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Atmosphere, Volume 4, Issue 3 (September 2013), Pages 237-314

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Research

Open AccessArticle Extension Agrometeorology as the Answer to Stakeholder Realities: Response Farming and the Consequences of Climate Change
Atmosphere 2013, 4(3), 237-253; doi:10.3390/atmos4030237
Received: 29 June 2013 / Accepted: 13 August 2013 / Published: 20 August 2013
Cited by 6 | PDF Full-text (231 KB) | HTML Full-text | XML Full-text
Abstract
Extension agrometeorology is applied in agrometeorological extension work to advice and serve farmers. In agrometeorology, response farming has been developed decades ago. Climate change complicates response farming, but does not alter it. This paper reports on new operationalization of that response farming [...] Read more.
Extension agrometeorology is applied in agrometeorological extension work to advice and serve farmers. In agrometeorology, response farming has been developed decades ago. Climate change complicates response farming, but does not alter it. This paper reports on new operationalization of that response farming in new educational commitments in agroclimatology. It is explained how “Science Field Shops” are an example in Indonesia. This was based on a thorough analysis of what climate change means for farmers in Asia. For Africa, we report on eying the training of agrometeorological extension trainers (“product intermediaries”) in West Africa, based on a thorough analysis of what climate change means for farmers in Africa. We also compare experience with reaching farmers in South Africa and farmer communities in Zambia, as new forms of supporting response farming, all under conditions of a changing climate. The paper, for the first time, connects results from four different programs the senior author is taking part in. There is first and foremost the need for training material to make it possible for the product intermediaries to participate in training extension intermediaries. This should, particularly, bring new knowledge to farmers. With what is presently available and with new approaches, climate extension should be developed and tested with farmers in ways that improve farmer preparedness and decision making. Full article
(This article belongs to the Special Issue Agrometeorology: From Scientific Analysis to Operational Application)
Open AccessArticle Representation of Extreme Precipitation Events Leading to Opposite Climate Change Signals over the Congo Basin
Atmosphere 2013, 4(3), 254-271; doi:10.3390/atmos4030254
Received: 6 July 2013 / Revised: 26 August 2013 / Accepted: 28 August 2013 / Published: 4 September 2013
Cited by 8 | PDF Full-text (5236 KB) | HTML Full-text | XML Full-text
Abstract
We investigate the reasons for the opposite climate change signals in precipitation between the regional climate model REMO and its driving earth system model MPI-ESM over the greater Congo region. Three REMO simulations following three RCP scenarios (RCP 2.6, RCP 4.5 and [...] Read more.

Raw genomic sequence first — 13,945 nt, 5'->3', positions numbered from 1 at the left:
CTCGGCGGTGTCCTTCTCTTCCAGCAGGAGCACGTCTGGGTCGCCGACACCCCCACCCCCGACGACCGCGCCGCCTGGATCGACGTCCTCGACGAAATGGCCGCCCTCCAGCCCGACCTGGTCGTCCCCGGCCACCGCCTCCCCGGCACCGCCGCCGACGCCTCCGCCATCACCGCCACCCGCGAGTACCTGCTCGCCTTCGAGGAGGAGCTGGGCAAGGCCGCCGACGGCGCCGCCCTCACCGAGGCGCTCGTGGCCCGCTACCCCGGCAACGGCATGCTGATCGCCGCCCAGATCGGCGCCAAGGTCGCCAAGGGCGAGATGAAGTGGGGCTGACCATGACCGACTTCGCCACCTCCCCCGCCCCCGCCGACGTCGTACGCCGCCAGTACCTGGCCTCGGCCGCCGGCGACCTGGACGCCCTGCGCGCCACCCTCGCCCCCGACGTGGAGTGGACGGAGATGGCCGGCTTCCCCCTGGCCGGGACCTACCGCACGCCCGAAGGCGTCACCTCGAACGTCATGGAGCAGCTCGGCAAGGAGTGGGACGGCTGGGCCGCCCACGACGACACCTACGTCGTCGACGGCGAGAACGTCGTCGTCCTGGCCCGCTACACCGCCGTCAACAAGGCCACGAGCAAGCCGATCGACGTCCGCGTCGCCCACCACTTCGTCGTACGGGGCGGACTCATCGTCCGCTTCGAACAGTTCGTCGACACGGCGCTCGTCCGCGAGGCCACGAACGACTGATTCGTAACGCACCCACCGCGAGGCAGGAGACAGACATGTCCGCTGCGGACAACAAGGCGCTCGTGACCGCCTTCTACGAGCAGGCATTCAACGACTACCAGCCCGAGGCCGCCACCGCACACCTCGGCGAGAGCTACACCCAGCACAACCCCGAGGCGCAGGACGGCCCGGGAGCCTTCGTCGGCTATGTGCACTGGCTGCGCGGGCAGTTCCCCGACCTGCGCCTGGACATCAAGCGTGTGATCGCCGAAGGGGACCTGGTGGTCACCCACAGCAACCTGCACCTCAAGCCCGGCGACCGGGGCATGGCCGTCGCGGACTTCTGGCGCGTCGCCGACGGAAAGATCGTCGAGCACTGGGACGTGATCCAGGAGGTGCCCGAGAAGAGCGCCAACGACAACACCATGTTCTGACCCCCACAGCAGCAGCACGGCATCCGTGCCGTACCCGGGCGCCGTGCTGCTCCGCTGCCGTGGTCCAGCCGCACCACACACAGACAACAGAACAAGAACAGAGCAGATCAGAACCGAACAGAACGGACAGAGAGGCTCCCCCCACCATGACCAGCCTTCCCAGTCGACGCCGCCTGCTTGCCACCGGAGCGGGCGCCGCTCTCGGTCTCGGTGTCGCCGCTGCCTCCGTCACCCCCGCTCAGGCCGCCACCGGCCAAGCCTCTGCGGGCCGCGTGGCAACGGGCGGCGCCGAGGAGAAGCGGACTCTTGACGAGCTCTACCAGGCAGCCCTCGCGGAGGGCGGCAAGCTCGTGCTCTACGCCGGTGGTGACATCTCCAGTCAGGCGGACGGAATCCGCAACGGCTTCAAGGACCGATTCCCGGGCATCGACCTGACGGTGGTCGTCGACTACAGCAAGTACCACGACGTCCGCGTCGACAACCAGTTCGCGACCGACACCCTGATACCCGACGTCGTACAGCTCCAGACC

We investigate the reasons for the opposite climate change signals in precipitation between the regional climate model REMO and its driving earth system model MPI-ESM over the greater Congo region. Three REMO simulations following three RCP scenarios (RCP 2.6, RCP 4.5 and RCP 8.5) are conducted, and it is found that the opposite signals, with REMO showing a decrease and MPI-ESM an increase in the future precipitation, diverge strongly as we move from a less extreme to a more extreme scenario. It has been shown that REMO simulates a much higher number of extreme rainfall events than MPI-ESM. This results in higher surface runoff and thus less soil infiltration, which leads to lower amounts of soil moisture in REMO. This further leads to less moisture recycling via evapotranspiration, which in turn results in less precipitation over the region. In the presence of a strong radiative forcing, the hydrological cycle becomes less intense in REMO and a downward trend in hydrological variables is observed. Contrary to this, the higher amounts of soil-moisture due to the lack of extreme rainfall events in MPI-ESM enhance the hydrological cycle. In the presence of strong radiative forcing, higher amounts of soil moisture result in increased evapotranspiration which in turn results in the higher amount of precipitation. It is concluded that the land-atmosphere coupling over the Congo region is very sensitive to the change in soil moisture amounts, which is likely to play a major role in global warming conditions. Therefore, adequate and improved representation of soil processes in climate models is essential to study the effects of climate change. However, the better representation of extreme rainfall events in REMO compared to MPI-ESM can be regarded as an added value of the model. Full article
Open AccessArticle On the Current and Future Dry Spell Characteristics over Africa
Atmosphere 2013, 4(3), 272-298; doi:10.3390/atmos4030272